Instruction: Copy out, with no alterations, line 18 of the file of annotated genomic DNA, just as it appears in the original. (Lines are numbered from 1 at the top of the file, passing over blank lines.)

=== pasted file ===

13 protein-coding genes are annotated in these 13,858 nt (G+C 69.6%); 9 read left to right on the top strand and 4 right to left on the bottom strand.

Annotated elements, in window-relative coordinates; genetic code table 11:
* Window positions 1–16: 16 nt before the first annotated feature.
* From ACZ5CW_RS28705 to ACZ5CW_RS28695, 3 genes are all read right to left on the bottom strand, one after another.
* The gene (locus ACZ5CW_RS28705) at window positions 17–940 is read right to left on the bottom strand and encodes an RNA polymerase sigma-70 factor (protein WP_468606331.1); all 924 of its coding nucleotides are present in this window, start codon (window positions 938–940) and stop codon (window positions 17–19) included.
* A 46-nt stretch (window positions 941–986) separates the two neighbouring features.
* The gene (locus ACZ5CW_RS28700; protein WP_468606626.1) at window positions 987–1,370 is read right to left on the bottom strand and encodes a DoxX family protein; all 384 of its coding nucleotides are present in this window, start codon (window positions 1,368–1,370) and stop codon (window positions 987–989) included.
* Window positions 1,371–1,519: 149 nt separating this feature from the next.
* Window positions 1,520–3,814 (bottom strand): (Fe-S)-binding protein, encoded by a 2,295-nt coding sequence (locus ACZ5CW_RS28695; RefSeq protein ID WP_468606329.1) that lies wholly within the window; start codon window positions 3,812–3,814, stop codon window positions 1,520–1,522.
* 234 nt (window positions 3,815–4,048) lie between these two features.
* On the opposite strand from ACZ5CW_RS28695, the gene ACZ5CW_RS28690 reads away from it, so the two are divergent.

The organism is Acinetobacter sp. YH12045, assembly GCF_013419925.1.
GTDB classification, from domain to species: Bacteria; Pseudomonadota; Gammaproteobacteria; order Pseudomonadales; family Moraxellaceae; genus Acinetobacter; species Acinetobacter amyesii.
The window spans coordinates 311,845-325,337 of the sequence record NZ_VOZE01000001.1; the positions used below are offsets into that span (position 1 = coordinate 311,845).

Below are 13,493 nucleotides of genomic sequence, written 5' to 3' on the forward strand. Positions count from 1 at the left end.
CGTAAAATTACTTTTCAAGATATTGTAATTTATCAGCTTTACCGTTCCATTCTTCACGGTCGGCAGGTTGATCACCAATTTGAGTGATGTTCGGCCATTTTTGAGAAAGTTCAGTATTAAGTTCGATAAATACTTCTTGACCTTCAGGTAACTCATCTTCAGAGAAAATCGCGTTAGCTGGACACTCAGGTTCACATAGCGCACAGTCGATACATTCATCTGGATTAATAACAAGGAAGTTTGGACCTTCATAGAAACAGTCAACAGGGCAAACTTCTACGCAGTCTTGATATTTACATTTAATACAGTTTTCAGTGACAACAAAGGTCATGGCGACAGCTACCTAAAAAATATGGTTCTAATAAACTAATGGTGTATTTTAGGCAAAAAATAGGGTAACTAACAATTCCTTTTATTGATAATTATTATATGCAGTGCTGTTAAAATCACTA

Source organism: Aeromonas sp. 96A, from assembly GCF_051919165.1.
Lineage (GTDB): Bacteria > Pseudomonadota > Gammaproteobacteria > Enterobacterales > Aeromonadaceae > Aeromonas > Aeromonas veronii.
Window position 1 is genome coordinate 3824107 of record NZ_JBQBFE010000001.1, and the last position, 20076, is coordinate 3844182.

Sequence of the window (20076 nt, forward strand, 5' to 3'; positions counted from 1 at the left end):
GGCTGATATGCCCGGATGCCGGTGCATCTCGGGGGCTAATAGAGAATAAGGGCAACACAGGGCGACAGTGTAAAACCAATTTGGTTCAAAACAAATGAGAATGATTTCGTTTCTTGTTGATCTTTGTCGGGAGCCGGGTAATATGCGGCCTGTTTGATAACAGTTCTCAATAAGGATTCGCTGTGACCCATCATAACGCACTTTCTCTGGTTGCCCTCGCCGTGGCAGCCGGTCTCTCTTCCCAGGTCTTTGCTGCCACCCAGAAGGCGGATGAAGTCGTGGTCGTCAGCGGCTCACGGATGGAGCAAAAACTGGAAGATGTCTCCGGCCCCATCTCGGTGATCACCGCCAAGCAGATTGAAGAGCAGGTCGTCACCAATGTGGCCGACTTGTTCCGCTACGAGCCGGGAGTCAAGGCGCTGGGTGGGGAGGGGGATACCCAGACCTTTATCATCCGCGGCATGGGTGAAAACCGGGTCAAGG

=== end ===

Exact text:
Lineage (GTDB): Bacteria > Pseudomonadota > Gammaproteobacteria > Enterobacterales > Aeromonadaceae > Aeromonas > Aeromonas veronii.